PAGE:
• Health, emotional health, affinity group, or financial goal setting
  • Social media analytics and other heuristics to identify key moments
  • Ideas that drive connectedness, helping us establish a deeper relationship with our policyholders
The top digital companies like Tencent and Facebook have shown that their chief assets are connections and community. Increasing customer interactions and loyalty is truly a billion dollar plus opportunity. Sureify is building a great tool-set to increase connections. Cognition I use cognition as shorthand for the wider Artificial Intelligence and Machine Learning opportunity. Strictly speaking, cognition runs across the earlier Cs (communication, customization and connection), but due to its impact, I feel it deserves its own section. We are in the early stages of the artificial intelligence (AI) revolution. Learning algorithms, whose results improve with experience, will enable us to find patterns in large data sets and make predictions more effectively — about people, processes and entire systems. Ultimately, these technologies will completely transform the entire insurance organization. In insurance, I see AI/ML tools being used for:
  • Fraud detection and monitoring
  • Claims automation
  • Marketing with customisation
  • Behavioural analysis for improved pricing
  • Preventive insurance using Genomic data sets
AI has to be part of your transformation toolkit. Consensus By consensus, I mean Blockchain(s) (consensus refers to the underlying algorithm that underpins their structure). For instance, a Life insurer is the epitome of the trusted intermediary – you expect it to honour its promises after your death. Needless to say, when you can encode this trust on to a blockchain in a DAO (decentralized autonomous organization), then the whole industry will look very different. However, in the near term, Blockchains can have significant impact on administrative costs by making processes such as KYC (Know your customer), fraud and other verification services (policy issue, claim filing etc.) cheaper. Ideally, the entire industry would collaborate on a Blockchain solution. However, that is challenging. So, you need to look at use cases that can transform areas of your business today. See also: Pursue Innovation or Transformation?   Collaborating with Start-ups Transformation in insurance requires significant digital fluency. The smart bet is to partner with start-ups. What are you doing to make it easier for start-ups to find you and to strike commercial agreements? How can you improve this process-flow? The insurer that can attract the right portfolio of start-ups will win the transformation race. An earlier version of this article appeared on Let’s Talk Payments.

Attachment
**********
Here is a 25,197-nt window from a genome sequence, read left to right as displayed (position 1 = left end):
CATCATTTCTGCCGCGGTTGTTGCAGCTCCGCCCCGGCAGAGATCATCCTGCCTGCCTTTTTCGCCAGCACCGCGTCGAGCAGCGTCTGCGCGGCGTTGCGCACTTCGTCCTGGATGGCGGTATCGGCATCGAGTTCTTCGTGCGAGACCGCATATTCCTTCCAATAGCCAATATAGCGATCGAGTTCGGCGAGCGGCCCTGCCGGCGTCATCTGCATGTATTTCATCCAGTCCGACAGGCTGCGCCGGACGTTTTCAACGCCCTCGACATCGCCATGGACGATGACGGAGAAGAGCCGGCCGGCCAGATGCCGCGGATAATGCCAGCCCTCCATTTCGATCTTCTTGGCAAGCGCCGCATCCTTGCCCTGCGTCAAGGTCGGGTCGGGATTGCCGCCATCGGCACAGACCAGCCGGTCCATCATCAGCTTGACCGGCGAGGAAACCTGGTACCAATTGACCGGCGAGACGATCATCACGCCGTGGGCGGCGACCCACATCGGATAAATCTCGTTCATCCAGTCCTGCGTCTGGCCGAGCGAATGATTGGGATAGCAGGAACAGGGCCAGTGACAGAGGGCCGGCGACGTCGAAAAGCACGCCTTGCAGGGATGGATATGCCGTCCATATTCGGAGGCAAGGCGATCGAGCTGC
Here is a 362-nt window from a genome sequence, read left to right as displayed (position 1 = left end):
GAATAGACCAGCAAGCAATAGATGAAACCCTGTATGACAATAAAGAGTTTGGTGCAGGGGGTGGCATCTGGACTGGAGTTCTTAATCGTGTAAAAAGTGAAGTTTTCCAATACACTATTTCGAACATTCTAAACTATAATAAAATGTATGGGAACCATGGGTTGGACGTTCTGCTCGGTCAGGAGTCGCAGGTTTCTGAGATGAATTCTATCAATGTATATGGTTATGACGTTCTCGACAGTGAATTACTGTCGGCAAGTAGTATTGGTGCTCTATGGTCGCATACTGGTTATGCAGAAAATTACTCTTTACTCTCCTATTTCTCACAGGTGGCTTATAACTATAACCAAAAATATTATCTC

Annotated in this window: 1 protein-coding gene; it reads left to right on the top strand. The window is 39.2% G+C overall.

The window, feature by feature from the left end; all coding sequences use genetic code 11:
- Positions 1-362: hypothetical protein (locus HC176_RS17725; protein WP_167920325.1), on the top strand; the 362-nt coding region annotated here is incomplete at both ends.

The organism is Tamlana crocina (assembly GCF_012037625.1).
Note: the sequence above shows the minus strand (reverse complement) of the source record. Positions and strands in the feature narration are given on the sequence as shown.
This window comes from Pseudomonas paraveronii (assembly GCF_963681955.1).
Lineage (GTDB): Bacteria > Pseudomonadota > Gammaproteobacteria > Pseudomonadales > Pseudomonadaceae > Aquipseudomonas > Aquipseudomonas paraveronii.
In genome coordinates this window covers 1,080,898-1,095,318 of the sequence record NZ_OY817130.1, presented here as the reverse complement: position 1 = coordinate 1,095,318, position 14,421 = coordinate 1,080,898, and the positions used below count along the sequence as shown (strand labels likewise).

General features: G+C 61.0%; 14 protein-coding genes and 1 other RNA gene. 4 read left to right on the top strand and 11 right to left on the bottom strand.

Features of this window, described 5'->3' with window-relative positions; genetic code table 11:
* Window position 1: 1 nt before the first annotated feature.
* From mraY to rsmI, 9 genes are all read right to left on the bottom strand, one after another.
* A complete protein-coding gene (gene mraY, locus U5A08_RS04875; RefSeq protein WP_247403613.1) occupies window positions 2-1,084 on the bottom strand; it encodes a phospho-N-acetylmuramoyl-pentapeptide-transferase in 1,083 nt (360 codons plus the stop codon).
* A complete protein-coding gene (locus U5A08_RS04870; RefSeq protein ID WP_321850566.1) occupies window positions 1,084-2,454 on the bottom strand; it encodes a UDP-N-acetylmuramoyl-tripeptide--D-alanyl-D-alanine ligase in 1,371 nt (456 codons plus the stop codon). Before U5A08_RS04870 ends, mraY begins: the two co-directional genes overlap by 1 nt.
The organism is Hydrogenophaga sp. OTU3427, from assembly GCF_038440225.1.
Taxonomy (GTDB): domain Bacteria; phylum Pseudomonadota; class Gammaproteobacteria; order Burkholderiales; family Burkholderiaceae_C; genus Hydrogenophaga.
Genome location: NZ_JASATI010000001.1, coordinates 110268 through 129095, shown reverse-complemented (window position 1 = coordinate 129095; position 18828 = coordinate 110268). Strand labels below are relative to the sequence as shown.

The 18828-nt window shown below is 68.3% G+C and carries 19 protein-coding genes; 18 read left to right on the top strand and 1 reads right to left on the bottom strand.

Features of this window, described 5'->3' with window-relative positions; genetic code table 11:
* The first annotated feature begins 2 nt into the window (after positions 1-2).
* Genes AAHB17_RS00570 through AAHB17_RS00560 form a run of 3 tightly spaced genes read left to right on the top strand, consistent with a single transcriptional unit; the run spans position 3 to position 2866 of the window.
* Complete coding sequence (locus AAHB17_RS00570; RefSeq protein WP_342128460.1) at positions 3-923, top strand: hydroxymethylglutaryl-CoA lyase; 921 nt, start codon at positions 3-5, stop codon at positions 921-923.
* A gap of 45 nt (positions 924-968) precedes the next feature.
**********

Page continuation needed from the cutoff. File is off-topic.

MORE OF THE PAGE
Shwetank Verma

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Shwetank Verma

Shwetank Verma is the co-founder of Leo Capital, an early stage fund and an open innovation consultant. Previously, he led open innovation at MetLife Asia.